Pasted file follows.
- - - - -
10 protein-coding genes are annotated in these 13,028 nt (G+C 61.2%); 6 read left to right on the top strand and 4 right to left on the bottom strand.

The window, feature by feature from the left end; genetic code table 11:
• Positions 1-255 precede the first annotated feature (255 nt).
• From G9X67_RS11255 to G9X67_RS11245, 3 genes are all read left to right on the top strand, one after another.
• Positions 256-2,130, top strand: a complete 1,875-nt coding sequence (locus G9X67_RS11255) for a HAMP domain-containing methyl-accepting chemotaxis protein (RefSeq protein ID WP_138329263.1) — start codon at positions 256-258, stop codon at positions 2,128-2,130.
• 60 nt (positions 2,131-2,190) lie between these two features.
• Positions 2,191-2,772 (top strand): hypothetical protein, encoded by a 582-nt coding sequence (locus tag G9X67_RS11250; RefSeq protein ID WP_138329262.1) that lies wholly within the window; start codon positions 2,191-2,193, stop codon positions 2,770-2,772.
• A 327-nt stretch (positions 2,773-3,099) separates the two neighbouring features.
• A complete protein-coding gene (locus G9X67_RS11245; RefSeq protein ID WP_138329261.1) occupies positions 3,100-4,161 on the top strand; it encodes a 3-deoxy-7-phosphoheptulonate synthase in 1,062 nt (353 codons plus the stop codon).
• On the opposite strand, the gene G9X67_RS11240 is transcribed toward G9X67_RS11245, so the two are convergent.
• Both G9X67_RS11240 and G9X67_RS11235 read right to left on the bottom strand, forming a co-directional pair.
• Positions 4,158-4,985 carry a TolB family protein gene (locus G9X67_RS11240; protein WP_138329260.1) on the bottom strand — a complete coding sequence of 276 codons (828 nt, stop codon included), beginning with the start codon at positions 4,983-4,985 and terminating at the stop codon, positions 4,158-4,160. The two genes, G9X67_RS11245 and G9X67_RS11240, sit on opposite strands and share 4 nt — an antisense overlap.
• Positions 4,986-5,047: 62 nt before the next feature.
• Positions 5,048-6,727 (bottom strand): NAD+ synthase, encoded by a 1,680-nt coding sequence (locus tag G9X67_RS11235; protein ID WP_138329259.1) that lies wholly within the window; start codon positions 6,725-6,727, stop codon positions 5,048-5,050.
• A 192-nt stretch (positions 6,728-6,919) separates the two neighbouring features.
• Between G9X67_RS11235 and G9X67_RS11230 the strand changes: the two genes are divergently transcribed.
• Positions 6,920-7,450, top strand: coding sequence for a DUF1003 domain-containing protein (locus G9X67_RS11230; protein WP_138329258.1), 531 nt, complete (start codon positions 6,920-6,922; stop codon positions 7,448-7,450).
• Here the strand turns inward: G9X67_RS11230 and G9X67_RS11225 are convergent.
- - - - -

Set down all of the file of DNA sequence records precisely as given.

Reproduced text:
10 protein-coding genes are annotated in these 13,028 nt (G+C 61.2%); 6 read left to right on the top strand and 4 right to left on the bottom strand.

The window, feature by feature from the left end; genetic code table 11:
• Positions 1-255 precede the first annotated feature (255 nt).
• From G9X67_RS11255 to G9X67_RS11245, 3 genes are all read left to right on the top strand, one after another.
• Positions 256-2,130, top strand: a complete 1,875-nt coding sequence (locus G9X67_RS11255) for a HAMP domain-containing methyl-accepting chemotaxis protein (RefSeq protein ID WP_138329263.1) — start codon at positions 256-258, stop codon at positions 2,128-2,130.
• 60 nt (positions 2,131-2,190) lie between these two features.
• Positions 2,191-2,772 (top strand): hypothetical protein, encoded by a 582-nt coding sequence (locus tag G9X67_RS11250; RefSeq protein ID WP_138329262.1) that lies wholly within the window; start codon positions 2,191-2,193, stop codon positions 2,770-2,772.
• A 327-nt stretch (positions 2,773-3,099) separates the two neighbouring features.
• A complete protein-coding gene (locus G9X67_RS11245; RefSeq protein ID WP_138329261.1) occupies positions 3,100-4,161 on the top strand; it encodes a 3-deoxy-7-phosphoheptulonate synthase in 1,062 nt (353 codons plus the stop codon).
• On the opposite strand, the gene G9X67_RS11240 is transcribed toward G9X67_RS11245, so the two are convergent.
• Both G9X67_RS11240 and G9X67_RS11235 read right to left on the bottom strand, forming a co-directional pair.
• Positions 4,158-4,985 carry a TolB family protein gene (locus G9X67_RS11240; protein WP_138329260.1) on the bottom strand — a complete coding sequence of 276 codons (828 nt, stop codon included), beginning with the start codon at positions 4,983-4,985 and terminating at the stop codon, positions 4,158-4,160. The two genes, G9X67_RS11245 and G9X67_RS11240, sit on opposite strands and share 4 nt — an antisense overlap.
• Positions 4,986-5,047: 62 nt before the next feature.
• Positions 5,048-6,727 (bottom strand): NAD+ synthase, encoded by a 1,680-nt coding sequence (locus tag G9X67_RS11235; protein ID WP_138329259.1) that lies wholly within the window; start codon positions 6,725-6,727, stop codon positions 5,048-5,050.
• A 192-nt stretch (positions 6,728-6,919) separates the two neighbouring features.
• Between G9X67_RS11235 and G9X67_RS11230 the strand changes: the two genes are divergently transcribed.
• Positions 6,920-7,450, top strand: coding sequence for a DUF1003 domain-containing protein (locus G9X67_RS11230; protein WP_138329258.1), 531 nt, complete (start codon positions 6,920-6,922; stop codon positions 7,448-7,450).
• Here the strand turns inward: G9X67_RS11230 and G9X67_RS11225 are convergent.